Ten minutes before the opening ceremony, owner Nicos Constantinou hurried to hang a new, $7,000 flat screen television across from the bar. He bought it that day for his sidewalk cafe in the heart of the city's Greek community, hoping to give patrons who could not make it to their homeland the sharpest possible view of the spectacle."Beautiful no? Beautiful," Constantinou said as the ceremony unfolded with the Greek gods Eros, Medusa, Hercules and Athena parading across the 42-inch screen. He was among the scores of Astoria residents burning with Hellenic pride Friday, gathering in neighborhood bars and cafes to mark the Olympics' return to Greece after more than 100 years. "It does make us very proud," said Theodre M., 32, a waiter at the Zodiac bar on 31st Street who did not give his full last name. "We are a very small country."Unlike Mayor Michael Bloomberg, who was scheduled to leave for Athens Wednesday to catch the games, 53-year-old Ionna Spanos could not afford to return home for the celebration. So she did the next best thing on Friday: she got together with friends to watch the ceremony. "I like to be there, of course," Spanos said between commercial breaks in the Zodiac bar. "Emotionally I'm down 'cause I'm not there ... Greece is the most beautiful country and I suggest everybody go all the time."More than 20 percent of Astoria is Greek, according to the 2000 Census, and the country's influence is all over the neighborhood. A bunch of Greek flags are strung from a clothesline across 30th Avenue near the N Train platform. A block away in Athens Square Park, statues of Athena and Socrates gaze out from the shadows of a towering replica of Grecian columns. It's a tight-knit community that often comes together to mark national triumphs. Flag-waving fanatics took to the streets for hours when the Greek national soccer team won the 2004 European Championship last month. "We are very happy together. Greek people are very close to each other," Spanos said. "We are immigrants, don't forget."And as an immigrant, Angelo Markopoulous said it is hard to maintain his roots, especially when American ideology clashes with the spirit of the Games. The 44-year-old, sitting with a row of friends in front of the Athens Cafe's new television, complained that the broadcaster of the games, NBC, had no respect for the Olympic spirit. The ceremony had too many commercials, he said, and since it was recorded hours earlier it lacked the urgency of live television."There is no continuity," Markopoulous said. "They break off every two minutes. Why isn't this live?"His friend, Angelo Brisnovalis, 39, concurred. "This is something no other nation in the world could have pulled off - this particular thing - 'cause they don't have there history," Brisnovalis said. "There is nothing about Coca-Cola there. There's nothing about McDonald's. It's all culture, except the commercials." Reach Reporter Matthew Monks at 718-229-0300 ext. 156 or by email at news@times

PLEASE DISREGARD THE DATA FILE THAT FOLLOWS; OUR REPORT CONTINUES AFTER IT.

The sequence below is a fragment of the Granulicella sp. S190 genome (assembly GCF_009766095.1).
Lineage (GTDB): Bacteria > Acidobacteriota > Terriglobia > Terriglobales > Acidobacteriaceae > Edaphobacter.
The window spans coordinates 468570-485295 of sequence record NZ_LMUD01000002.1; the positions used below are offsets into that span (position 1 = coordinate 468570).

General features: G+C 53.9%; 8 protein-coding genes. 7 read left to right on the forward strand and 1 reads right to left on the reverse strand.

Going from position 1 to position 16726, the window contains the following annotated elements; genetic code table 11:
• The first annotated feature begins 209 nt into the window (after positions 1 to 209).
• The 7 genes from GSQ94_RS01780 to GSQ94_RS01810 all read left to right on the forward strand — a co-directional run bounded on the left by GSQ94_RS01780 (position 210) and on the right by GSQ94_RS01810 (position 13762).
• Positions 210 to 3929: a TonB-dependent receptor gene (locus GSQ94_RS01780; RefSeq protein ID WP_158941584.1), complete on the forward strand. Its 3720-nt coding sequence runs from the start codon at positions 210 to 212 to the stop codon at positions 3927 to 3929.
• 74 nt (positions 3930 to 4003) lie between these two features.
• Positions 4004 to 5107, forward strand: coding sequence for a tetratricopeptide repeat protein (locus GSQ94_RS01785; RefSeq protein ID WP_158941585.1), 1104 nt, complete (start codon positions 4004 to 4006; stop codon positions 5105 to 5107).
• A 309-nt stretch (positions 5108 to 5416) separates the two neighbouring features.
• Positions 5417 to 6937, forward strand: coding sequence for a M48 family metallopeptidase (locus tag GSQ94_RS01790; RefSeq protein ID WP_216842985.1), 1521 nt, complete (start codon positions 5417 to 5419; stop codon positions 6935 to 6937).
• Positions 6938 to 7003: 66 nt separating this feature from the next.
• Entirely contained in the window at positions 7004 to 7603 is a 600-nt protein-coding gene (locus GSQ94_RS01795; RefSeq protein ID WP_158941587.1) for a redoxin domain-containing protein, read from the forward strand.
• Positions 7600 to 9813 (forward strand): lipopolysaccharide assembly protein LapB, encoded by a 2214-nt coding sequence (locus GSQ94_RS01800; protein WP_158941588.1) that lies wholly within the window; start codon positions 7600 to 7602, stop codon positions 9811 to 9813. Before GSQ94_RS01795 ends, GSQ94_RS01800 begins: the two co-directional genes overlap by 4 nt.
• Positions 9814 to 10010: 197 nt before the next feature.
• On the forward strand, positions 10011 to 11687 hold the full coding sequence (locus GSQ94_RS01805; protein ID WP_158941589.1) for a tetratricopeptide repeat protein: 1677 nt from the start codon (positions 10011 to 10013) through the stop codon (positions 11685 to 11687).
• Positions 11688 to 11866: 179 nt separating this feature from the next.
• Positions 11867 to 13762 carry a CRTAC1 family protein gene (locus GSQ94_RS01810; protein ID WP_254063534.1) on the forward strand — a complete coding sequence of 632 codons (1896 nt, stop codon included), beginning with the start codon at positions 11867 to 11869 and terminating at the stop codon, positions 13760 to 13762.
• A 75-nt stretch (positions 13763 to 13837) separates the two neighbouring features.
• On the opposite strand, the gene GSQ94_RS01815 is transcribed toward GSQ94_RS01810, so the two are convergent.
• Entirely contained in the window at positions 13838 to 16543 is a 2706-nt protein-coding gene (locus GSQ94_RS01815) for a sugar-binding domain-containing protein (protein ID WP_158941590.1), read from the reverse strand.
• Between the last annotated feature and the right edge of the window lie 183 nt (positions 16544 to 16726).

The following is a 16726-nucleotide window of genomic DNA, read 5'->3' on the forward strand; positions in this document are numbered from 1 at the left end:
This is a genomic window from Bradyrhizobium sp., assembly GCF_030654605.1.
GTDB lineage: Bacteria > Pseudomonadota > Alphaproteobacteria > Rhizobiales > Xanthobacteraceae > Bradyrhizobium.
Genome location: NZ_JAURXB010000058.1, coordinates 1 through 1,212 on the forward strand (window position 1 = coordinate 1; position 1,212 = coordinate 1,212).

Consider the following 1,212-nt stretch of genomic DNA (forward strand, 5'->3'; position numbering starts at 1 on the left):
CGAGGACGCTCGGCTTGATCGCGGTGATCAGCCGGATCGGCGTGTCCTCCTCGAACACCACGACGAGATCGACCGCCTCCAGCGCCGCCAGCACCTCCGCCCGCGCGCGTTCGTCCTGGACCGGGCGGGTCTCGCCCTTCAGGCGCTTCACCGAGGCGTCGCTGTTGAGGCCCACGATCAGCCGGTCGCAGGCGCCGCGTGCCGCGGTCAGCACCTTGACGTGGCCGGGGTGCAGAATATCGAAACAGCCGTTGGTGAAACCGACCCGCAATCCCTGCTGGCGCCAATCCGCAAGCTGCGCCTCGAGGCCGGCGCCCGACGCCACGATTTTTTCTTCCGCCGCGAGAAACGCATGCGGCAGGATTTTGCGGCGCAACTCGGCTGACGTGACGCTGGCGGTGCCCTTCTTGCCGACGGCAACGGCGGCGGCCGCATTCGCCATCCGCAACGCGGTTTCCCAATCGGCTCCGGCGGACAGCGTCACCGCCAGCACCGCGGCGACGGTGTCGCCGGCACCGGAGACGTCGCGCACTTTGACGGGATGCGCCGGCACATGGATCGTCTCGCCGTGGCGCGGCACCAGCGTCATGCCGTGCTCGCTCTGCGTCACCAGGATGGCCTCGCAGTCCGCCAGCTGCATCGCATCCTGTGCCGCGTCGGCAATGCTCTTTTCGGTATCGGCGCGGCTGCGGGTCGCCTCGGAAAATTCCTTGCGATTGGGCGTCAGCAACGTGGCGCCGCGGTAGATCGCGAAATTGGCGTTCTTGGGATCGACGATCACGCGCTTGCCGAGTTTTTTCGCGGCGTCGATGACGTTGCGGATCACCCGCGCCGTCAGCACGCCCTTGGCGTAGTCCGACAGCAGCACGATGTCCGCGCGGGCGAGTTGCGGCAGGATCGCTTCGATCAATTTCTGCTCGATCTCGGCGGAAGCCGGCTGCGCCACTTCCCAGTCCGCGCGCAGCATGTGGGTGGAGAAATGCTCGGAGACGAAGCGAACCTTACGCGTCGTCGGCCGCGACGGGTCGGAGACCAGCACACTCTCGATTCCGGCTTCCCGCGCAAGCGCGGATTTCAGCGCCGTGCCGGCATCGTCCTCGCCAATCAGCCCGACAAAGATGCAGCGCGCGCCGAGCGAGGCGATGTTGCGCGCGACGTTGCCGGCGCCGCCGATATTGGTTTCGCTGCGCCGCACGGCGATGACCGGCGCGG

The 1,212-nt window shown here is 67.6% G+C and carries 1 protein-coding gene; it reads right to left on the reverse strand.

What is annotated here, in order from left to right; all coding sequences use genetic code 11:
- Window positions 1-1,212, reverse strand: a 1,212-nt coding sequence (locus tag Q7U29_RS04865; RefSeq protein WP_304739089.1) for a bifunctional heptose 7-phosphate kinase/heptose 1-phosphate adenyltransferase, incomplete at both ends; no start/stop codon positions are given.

©2004 Community News Group
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